The tragedy in Perm exposed the weaknesses inherent in the Russian bureaucratic apparatus. If it were not for the corruption of local officials and the subsequent dereliction of their direct responsibilities, we could have averted such a large death toll in the fire at the Хромая Лошадь (Khromaya Loshad: Lame Horse) nightclub. Analyzing the events, Prime Minister Vladimir Putin addressed a meeting of the Presidium of the Government with a proposal to tighten the criminal and administrative penalties for violations in the sphere of state control and oversight.
Truly, the incompetence and dishonesty of the officials involved and their corruption led to the deaths of more than 140 people. Another 90 victims with severe injuries and burns are in hospital in the best centres in Moscow, St Petersburg, and Chelyabinsk. This tragedy has left children orphaned and old folks without support. Why? There were those in the club that violated basic rules of fire safety; using the excuse that “it was cold”, they lit ordinary fireworks in the basement. As it was, originally, the room that housed the nightclub opened as a café with 50 seats. Eventually, it became a nightclub with a capacity of 300 people. Instead of the large stained glass windows indicated in the technical documentation, which people could use in an emergency as additional exits, there were dull brick walls. Didn’t the inspecting agency see all of this? I’m sure the head of the Russian government saw it. Only, so to speak, they were “persuaded” not to attach importance to these violations, so, they carried out their duties in a cursory manner. Prime Minister Putin said that we should punish such officials severely for showing such an attitude to their jobs. He said, “The problem is not that the officials lacked authority. They have enough control over their offices. Not one of them adequately used their power. Not any of the offices (орган) [did so]! Not any of the officials involved! We need new legislation that increases penalties for government officials for violations in the field of state control and oversight, especially for the improper performance of official duties that lead to tragic deaths”.
Several other countries have already chosen a similar method [to fight corruption] by increasing penalties for criminal acts. For example, in China, the taking of a sufficiently large bribe can lead to a public execution. However, even such harsh measures are not able to eradicate corruption in the ranks of Chinese officials. “Such things shall not help us in the fight [against corruption] in the Russian bureaucracy”, according to Gennady Gudkov, the deputy chairman of the Committee on Safety of the RF Gosduma. He said, “We should, perhaps, not intensify penalties, but, enforce the statutes that are on the books. Indeed, many articles provide alternative punishments. This may be a fine, house arrest at one’s place of residence, or it may take some other form. We should only threaten imprisonment in cases of significant misconduct; it is a serious deterrent measure. There is not a lack of severity in punishment, but, the sense that it is inevitable is lacking. Most avoid punishment by ‘influence’ (по блату), ‘making phone calls’, and pay-offs”.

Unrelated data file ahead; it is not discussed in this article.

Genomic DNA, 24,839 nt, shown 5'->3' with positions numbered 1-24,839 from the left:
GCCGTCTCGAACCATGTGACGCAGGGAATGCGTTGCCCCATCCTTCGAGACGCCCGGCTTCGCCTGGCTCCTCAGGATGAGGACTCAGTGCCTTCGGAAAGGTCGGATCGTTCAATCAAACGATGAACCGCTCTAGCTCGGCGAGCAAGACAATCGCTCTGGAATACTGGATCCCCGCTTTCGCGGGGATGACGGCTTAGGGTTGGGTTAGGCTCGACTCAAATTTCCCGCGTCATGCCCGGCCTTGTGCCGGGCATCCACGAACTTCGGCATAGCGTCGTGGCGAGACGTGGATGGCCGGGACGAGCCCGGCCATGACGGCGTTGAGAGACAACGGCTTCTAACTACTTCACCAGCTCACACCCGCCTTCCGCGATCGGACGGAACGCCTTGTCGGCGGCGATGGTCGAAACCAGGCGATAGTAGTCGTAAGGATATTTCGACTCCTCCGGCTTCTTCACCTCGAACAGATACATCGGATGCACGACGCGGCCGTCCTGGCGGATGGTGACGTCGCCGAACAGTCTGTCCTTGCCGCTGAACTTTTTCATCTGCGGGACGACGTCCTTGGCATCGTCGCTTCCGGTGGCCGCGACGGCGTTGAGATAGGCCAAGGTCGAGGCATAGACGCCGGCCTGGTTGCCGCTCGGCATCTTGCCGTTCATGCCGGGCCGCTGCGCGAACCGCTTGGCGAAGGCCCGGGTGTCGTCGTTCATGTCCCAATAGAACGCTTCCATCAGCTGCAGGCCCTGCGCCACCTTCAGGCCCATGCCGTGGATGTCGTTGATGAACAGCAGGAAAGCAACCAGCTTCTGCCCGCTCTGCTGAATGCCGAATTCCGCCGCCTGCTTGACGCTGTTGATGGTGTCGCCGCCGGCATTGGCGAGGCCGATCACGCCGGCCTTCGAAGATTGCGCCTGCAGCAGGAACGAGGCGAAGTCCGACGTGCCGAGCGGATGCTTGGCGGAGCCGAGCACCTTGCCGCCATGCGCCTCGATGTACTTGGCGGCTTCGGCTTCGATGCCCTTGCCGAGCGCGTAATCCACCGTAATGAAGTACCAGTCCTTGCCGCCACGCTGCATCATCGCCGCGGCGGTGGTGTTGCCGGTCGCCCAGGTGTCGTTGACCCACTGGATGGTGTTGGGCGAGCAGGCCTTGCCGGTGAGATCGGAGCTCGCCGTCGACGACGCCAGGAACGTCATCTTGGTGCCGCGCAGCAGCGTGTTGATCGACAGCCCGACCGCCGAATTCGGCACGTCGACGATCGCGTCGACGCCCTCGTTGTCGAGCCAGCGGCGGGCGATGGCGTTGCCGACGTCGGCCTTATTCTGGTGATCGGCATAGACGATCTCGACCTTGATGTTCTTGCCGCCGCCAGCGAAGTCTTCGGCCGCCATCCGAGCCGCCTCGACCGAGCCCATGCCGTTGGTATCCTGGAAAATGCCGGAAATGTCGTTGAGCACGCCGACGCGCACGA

In other words, officials at any level should understand that corrupt schemes lead to jail. However, this does not mean that only bureaucrats are liable. Business also needs to know that violation of safety rules and deliberate disregard of the regulations of oversight agencies is a direct path to the dock. Today, five suspects received indictments [in connection with the fire], they are now in custody, and are giving their testimony [to the police]. At the same time, more than 20 officials and state employees at various levels in Perm lost their positions, as the investigation of their role in the corruption scandal continues. “You must bring down the circle of friends that ties together both state bodies and business”, noted Kirill Kabanov, the head of the National Anti-Corruption Committee. He said, “Unfortunately, corruption infests the whole system of governance of our country, according to both our prime minister and our president. The Perm tragedy is not the first, nor shall it be the last [incident of this sort] in this crooked system. Corruption kills… society needs to understand that. Only public scrutiny can contend with this phenomenon.
What happened in Perm led the government to think about how it could improve Russian legislation. In this case, it is not only to amend the Criminal and Administrative Code with the intent of tightening the enforcement of its provisions. Once again, the government has reopened the discussion about mandatory insurance for civil liability for damage resulting from the operation of a hazardous article. “Such a measure would prevent such tragedies; I’m sure”, in the words of Galis Bikmurzin, the director of Development for Rosgosstrakh Comprehensive Insurance Company. He said, “If Russia had introduced compulsory insurance for all entertainment premises, or, in principle, for all public places where people congregate, the insurance company would insist upon compliance with fire safety regulations before entering into a contract”.
That is, no shop, café, discothèque, or cinema could get insurance protection, if their level of security was sub-par. Moreover, if the measure becomes mandatory, then, we can simply close any uninsured premises.
12 December 2009
Voice of Russia World Service